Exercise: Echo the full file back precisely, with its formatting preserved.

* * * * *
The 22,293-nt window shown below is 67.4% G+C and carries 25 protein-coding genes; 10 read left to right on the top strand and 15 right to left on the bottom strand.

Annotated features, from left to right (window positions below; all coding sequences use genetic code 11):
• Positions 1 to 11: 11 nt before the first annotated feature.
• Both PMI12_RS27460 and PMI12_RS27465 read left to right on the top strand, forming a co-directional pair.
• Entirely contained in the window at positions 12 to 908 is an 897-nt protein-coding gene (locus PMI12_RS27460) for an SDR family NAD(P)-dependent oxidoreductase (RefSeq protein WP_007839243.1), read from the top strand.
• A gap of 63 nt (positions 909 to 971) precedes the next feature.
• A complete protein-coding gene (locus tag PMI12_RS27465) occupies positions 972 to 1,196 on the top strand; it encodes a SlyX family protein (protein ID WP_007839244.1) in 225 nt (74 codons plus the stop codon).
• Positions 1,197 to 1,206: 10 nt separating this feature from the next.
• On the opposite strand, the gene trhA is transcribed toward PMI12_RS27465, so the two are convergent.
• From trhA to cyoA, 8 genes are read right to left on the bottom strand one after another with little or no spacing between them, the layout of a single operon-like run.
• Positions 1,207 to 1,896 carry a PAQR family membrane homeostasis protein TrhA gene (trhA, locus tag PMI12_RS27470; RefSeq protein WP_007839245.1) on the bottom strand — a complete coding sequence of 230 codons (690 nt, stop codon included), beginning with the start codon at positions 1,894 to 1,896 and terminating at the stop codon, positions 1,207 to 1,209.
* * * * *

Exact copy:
The 22,293-nt window shown below is 67.4% G+C and carries 25 protein-coding genes; 10 read left to right on the top strand and 15 right to left on the bottom strand.

Annotated features, from left to right (window positions below; all coding sequences use genetic code 11):
• Positions 1 to 11: 11 nt before the first annotated feature.
• Both PMI12_RS27460 and PMI12_RS27465 read left to right on the top strand, forming a co-directional pair.
• Entirely contained in the window at positions 12 to 908 is an 897-nt protein-coding gene (locus PMI12_RS27460) for an SDR family NAD(P)-dependent oxidoreductase (RefSeq protein WP_007839243.1), read from the top strand.
• A gap of 63 nt (positions 909 to 971) precedes the next feature.
• A complete protein-coding gene (locus tag PMI12_RS27465) occupies positions 972 to 1,196 on the top strand; it encodes a SlyX family protein (protein ID WP_007839244.1) in 225 nt (74 codons plus the stop codon).
• Positions 1,197 to 1,206: 10 nt separating this feature from the next.
• On the opposite strand, the gene trhA is transcribed toward PMI12_RS27465, so the two are convergent.
• From trhA to cyoA, 8 genes are read right to left on the bottom strand one after another with little or no spacing between them, the layout of a single operon-like run.
• Positions 1,207 to 1,896 carry a PAQR family membrane homeostasis protein TrhA gene (trhA, locus tag PMI12_RS27470; RefSeq protein WP_007839245.1) on the bottom strand — a complete coding sequence of 230 codons (690 nt, stop codon included), beginning with the start codon at positions 1,894 to 1,896 and terminating at the stop codon, positions 1,207 to 1,209.